Today you’ll learn how to read accounts receivable aging report.
An accounts receivable aging report is a vital tool for businesses like yours to keep track of unpaid invoices and assess the overall health of your accounts receivables.
By analyzing this report, you can make informed decisions about collections, identify potential risks, and improve your cash flow management.
In this article, we will provide you with a step-by-step guide on how to read and interpret an accounts receivable aging report.
1. Understanding the Basics
Start by familiarizing yourself with the basic structure of an accounts receivable aging report.
This report organizes outstanding customer invoices based on the length of time they have been outstanding.
You will find categories or time buckets such as 0-30 days, 31-60 days, 61-90 days, and so on.
Each category represents the number of days an invoice has been unpaid from the invoice date.
2. Analyzing the Current Column
Pay close attention to the current column in the accounts receivable aging report.
This column shows invoices that are within the payment terms and are yet to become overdue.
It is the largest section of the report, representing the total value of invoices due within the specified timeframe.
You need to monitor this column closely, as an increase in the value of current invoices can indicate a healthy cash flow situation for your business.
3. Assessing the Aging Buckets
Now, let’s dive into each aging bucket included in the report. Begin with the 0-30 days column, which covers invoices that have recently become overdue.
If you notice a significant value in this column, it may indicate slow-paying customers or potential payment issues.
Take this opportunity to analyze the other aging buckets as well.
Higher values in longer-aged buckets may signify a higher risk of non-payment or customer disputes.
4. Identifying Problematic Customers
As you review the individual accounts mentioned in the report, you can easily identify customers who consistently delay payments or have a history of late payments.
Pay close attention to customers who appear frequently in the higher aging buckets, as this may suggest a credit risk.
Discuss these accounts with your collections team to develop appropriate actions, such as escalating collections efforts or adjusting credit limits.
5. Calculating Percentage of Total
To evaluate the overall financial health of your accounts receivable, you can calculate the percentage that each aging bucket represents about the total value of outstanding invoices.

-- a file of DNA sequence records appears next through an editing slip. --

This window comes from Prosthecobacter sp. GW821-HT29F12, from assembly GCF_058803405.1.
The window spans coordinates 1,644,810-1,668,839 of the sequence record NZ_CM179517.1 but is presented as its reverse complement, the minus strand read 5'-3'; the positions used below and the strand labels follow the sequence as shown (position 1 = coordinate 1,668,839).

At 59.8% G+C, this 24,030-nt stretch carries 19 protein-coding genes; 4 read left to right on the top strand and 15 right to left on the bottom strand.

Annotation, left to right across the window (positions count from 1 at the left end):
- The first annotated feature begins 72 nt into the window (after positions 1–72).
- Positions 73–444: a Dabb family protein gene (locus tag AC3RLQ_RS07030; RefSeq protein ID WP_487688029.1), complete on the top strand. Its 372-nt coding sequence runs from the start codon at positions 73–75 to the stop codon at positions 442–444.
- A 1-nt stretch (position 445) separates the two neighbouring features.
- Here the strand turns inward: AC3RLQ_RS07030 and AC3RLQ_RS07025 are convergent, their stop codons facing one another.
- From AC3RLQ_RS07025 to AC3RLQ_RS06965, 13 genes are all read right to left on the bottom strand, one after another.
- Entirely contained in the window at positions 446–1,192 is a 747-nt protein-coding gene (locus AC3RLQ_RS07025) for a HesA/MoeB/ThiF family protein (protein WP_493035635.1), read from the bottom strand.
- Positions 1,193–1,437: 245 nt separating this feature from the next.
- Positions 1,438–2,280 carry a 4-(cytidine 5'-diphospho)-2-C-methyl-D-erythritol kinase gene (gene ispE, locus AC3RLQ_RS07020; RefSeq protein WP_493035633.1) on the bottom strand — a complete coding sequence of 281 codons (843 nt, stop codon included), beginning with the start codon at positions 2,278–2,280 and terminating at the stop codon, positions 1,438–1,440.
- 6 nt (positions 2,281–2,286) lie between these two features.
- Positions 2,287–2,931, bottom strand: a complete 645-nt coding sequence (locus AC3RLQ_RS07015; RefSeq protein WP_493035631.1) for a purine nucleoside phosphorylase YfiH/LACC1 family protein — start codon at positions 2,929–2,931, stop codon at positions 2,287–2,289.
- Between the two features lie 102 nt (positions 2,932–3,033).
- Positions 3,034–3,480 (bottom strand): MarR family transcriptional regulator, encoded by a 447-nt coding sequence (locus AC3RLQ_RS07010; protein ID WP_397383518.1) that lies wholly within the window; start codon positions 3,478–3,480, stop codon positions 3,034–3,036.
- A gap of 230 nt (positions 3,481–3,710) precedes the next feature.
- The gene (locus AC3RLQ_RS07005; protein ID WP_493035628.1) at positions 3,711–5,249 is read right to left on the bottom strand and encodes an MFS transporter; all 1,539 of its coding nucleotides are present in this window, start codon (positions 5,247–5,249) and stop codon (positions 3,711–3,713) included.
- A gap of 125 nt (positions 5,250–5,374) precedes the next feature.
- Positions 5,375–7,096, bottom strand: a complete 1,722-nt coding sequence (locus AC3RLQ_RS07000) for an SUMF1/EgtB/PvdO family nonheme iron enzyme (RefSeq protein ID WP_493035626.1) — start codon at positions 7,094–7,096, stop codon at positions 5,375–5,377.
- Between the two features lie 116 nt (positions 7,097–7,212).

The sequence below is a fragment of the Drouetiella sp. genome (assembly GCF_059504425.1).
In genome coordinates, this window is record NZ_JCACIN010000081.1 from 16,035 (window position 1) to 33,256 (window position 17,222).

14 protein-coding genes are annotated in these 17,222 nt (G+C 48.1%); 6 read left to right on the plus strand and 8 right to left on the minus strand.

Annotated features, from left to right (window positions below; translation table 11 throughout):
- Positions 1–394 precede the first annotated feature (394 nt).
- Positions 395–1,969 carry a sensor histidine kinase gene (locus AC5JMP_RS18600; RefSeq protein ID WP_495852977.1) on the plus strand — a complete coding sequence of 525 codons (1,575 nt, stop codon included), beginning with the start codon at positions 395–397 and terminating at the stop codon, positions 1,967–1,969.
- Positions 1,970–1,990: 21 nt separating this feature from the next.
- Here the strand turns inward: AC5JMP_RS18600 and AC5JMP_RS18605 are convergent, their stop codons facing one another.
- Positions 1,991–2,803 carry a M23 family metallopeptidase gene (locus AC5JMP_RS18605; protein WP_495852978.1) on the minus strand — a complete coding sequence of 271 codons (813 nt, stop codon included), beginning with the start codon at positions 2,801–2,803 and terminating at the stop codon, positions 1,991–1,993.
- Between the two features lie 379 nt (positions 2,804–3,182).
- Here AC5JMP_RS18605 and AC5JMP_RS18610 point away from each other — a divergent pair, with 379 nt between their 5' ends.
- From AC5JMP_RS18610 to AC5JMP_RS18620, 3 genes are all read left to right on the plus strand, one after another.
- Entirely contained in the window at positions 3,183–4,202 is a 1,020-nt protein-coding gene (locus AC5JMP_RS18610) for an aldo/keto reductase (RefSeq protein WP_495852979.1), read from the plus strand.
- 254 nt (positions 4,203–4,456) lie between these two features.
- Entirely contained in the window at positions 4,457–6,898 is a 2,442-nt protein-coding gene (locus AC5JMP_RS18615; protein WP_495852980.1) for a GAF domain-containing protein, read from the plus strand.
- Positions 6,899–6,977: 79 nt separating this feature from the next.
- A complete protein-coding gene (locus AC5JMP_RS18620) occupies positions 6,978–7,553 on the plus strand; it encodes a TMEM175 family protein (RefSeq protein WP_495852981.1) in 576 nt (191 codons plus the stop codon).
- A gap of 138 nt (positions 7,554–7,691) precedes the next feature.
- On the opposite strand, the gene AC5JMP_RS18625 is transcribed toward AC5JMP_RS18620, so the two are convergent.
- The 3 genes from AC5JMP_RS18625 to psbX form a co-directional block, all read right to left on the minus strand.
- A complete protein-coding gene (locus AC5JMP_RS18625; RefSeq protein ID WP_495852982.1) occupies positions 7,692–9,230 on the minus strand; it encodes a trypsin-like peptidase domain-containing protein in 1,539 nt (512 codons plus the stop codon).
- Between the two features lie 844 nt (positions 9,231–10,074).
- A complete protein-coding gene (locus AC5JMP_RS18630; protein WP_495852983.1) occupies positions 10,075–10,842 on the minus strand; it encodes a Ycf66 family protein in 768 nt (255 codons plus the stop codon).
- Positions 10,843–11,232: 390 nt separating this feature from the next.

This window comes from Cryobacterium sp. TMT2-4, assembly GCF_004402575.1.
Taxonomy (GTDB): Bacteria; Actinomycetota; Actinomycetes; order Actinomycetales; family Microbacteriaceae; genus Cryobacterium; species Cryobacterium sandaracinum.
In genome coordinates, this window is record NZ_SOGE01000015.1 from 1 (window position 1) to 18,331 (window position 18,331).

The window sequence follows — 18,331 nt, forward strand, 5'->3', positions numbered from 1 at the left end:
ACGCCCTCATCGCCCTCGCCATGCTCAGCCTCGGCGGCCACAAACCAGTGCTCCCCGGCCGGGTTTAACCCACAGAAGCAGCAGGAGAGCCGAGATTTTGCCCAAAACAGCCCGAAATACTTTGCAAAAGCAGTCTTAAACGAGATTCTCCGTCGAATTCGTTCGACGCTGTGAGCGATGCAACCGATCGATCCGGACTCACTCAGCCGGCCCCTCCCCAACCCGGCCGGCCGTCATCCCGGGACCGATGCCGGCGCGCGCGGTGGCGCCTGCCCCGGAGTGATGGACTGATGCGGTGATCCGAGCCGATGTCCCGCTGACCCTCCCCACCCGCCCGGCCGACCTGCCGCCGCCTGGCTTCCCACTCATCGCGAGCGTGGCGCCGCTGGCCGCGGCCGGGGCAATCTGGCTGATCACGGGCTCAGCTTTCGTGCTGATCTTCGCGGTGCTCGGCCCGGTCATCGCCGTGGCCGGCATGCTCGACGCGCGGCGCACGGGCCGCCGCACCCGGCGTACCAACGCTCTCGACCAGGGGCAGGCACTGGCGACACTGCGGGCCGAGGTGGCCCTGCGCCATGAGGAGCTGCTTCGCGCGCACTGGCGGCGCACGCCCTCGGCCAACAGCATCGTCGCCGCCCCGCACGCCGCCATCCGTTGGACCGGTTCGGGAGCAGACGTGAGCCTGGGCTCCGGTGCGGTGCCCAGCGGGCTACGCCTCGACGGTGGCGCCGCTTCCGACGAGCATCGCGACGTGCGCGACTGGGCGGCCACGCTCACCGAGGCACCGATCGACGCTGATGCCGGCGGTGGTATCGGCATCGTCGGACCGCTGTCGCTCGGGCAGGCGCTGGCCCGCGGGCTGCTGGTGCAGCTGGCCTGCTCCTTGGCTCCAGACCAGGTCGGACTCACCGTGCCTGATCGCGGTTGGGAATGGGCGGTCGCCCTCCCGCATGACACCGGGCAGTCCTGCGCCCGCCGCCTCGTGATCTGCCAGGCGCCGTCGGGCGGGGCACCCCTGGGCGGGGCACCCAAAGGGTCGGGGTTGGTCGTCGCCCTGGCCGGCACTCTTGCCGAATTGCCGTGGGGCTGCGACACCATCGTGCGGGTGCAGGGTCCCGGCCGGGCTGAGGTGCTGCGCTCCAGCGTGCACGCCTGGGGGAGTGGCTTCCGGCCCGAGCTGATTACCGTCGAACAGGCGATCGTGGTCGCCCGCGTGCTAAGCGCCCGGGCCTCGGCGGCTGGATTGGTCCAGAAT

For instance, by dividing the total value in the 0-30 days column by your overall accounts receivable balance, you will obtain the percentage of current invoices.
This analysis will help you understand the distribution of overdue invoices compared to your total outstanding receivables.
6. Tracking Overdue Invoices
In addition to understanding the distribution of aging buckets, you must track individual overdue invoices.
Look for patterns, such as certain customers consistently delaying payments or invoices related to specific products or services being more frequently overdue.
This analysis can inform your credit terms, pricing strategies, and customer selection processes, enabling you to make informed decisions to support your business growth.
7. Identifying Opportunities for Improvement
Use the accounts receivable aging report as a tool to identify areas where your business processes can be improved.
Focus on the aged invoice column and consider ways to prevent these delays.
Explore options such as adjusting payment terms, offering discounts for prompt payments, or reinforcing your collections process.
By identifying areas for improvement, you can enhance your cash flow management and reduce the risk of bad debts.
8. Reviewing Collection Strategies
The accounts receivable aging report can also help you evaluate the effectiveness of your collections strategies.
Assess whether your current efforts are achieving the desired results or if adjustments need to be made.
For example, if a significant portion of your receivables consistently falls into the 90+ days column, it might be time to consider more aggressive collections measures or seek third-party assistance to expedite payment.
9. Regularly Monitoring the Report
To ensure ongoing control and management of your accounts receivable, you must regularly review and monitor the aging report.
Establish a schedule, such as weekly, bi-weekly, or monthly, to analyze the report.
This will enable you to detect trends, take prompt corrective actions, and maintain a healthy cash flow.
Additionally, share the report with relevant stakeholders, such as your finance team or advisors, to foster collaboration and ensure timely decision-making.